SAS Code to Solve Common Data Problems

In my line of work, often we are required to ‘prime’ the data before we can actually use it. This is some of the SAS code that I find it useful in my day-to-day work to prime the data.

Time Series Dataset

Databases that I have worked with often have the data setup either with a snap date or the date ranges (from-to dates). Often I need to convert date ranges data to daily snaps so then I can analyse it further. The following code creates a table with a series of calendar dates, and some other useful variables.

data calendar;
input Start_Date date9. day 8.; 
format Start_Date date9. day 8.;  
01JUN2001 0
run ;

Proc timeseries data=calendar out=calendar;
    id start_date interval=day start="01JUN2001"d end="31DEC2020"d setmiss=0;
    var day;

data calendar;
    set calendar (rename=(start_date=calendar_date));
    drop day;
    format mthstart mthend wkstart wkend date9.;

    mthstart = intnx('month',calendar_date,0,"BEGINNING");
    mthend = intnx('month',calendar_date,0,"ENDING");
    month_key =  put(mthstart, yymmn6.);

    wkstart = intnx('week',calendar_date,0,"BEGINNING");
    wkend = intnx('week',calendar_date,0,"ENDING");
    wkday = weekday(calendar_date); /*1=Sunday, 2=Monday, ..., 7=Saturday*/

Flagging Continuous Rows

Often I need this code to flag rows that have specific criteria. For example, I have a set of bills with due dates, and I want to duplicate the due date data for all calendar dates from the day it is due to the date it is paid. This data then can be used to create expired flag. This method can also be used to create a cumulative amount.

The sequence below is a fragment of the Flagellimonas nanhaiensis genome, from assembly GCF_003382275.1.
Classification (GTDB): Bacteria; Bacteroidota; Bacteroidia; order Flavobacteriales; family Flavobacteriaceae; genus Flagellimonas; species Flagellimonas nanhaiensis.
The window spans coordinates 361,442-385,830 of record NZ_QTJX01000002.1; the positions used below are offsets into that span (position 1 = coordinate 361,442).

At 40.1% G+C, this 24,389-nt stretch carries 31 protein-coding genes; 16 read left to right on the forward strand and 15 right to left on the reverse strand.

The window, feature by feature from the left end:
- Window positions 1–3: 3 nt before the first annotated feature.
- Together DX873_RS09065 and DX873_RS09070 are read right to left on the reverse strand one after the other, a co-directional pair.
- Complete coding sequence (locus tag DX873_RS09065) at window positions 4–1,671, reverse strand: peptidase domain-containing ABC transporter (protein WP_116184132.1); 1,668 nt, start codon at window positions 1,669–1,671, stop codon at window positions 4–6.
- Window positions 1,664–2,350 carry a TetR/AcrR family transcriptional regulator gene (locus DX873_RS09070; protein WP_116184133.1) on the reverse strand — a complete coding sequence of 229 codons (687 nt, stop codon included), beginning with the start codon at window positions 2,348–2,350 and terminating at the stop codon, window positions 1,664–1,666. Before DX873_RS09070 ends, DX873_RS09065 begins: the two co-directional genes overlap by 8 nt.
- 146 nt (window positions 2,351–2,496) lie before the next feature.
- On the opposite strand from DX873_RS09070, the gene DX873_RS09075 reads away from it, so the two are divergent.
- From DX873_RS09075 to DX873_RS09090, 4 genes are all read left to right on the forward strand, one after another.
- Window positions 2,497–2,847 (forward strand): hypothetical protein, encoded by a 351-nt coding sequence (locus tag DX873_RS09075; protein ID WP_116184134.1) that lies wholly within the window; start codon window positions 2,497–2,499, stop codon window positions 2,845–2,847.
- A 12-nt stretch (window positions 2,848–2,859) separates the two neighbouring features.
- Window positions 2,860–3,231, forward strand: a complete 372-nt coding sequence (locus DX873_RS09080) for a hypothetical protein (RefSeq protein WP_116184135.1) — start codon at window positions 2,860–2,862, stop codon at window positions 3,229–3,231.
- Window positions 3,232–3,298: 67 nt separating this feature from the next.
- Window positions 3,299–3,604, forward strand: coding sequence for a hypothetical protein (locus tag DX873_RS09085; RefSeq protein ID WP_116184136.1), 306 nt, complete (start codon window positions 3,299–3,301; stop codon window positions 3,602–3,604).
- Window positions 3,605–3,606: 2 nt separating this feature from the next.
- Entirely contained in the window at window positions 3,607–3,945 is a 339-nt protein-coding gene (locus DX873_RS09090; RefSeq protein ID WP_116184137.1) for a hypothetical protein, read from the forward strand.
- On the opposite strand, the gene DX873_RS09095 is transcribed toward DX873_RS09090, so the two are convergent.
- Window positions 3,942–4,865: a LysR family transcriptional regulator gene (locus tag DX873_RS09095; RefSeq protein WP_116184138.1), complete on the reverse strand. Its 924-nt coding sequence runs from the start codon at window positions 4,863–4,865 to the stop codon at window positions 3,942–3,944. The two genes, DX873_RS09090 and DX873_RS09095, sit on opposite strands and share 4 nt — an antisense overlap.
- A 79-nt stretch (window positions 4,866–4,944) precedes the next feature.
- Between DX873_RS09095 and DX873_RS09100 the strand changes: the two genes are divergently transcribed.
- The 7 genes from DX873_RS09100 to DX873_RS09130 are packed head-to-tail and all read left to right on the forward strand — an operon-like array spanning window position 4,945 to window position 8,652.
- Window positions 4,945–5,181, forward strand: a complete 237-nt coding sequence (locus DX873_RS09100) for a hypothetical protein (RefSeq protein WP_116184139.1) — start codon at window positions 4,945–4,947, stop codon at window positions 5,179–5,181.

proc sort data=bills_data;
   by bill_id;
data bills_data;
    set bills_data;
    by bill_id;

    if first.bill_id then expiry_date = .;
    if due_date >= calendar_date then expiry_date = due_date;

    retain expiry_date;

Macros: Union multiple tables with different names

Macros in SAS allows you to do programming on top of SQL. For example, supposed you have monthly snapshot tables where the monthkey is set as the table name. Supposed you want to combine them into one table for analysis. You could run the same SQL query with each of the names and union them all, but that is not efficient. Or, you could do this:

/*I put the sql query in separate macro to allow a more complex query without messing up your code.*/
%macro exec_sql(mthkey);
   proc sql;
       create table monthly_data_&mthkey. as
       select *
       from dbc.monthly_snap_data_&mthkey. as d

%macro combine_tables(start_date, end_date);
    data _null_;
        loop = intck('month',&start_date., &end_date.);
        call symputx('loop',loop);
    %put &loop.;

    %do i=0 %to &loop.;
        data _null_;
            mth = intnx('month',&start_date.,&i,'E');
            month_key = put(intnx('month', mth, 0), yymmn6.);
            call symputx('mth',month_key);
        %put &mth.;

      proc append base=combined_data data=monthly_data_&mthkey force; run;

%combine_tables('01Sep2010'd, '31Mar2021'd);

That’s it, I hope this helps your work. I will add a few more things in the future as I encounter other common problems.


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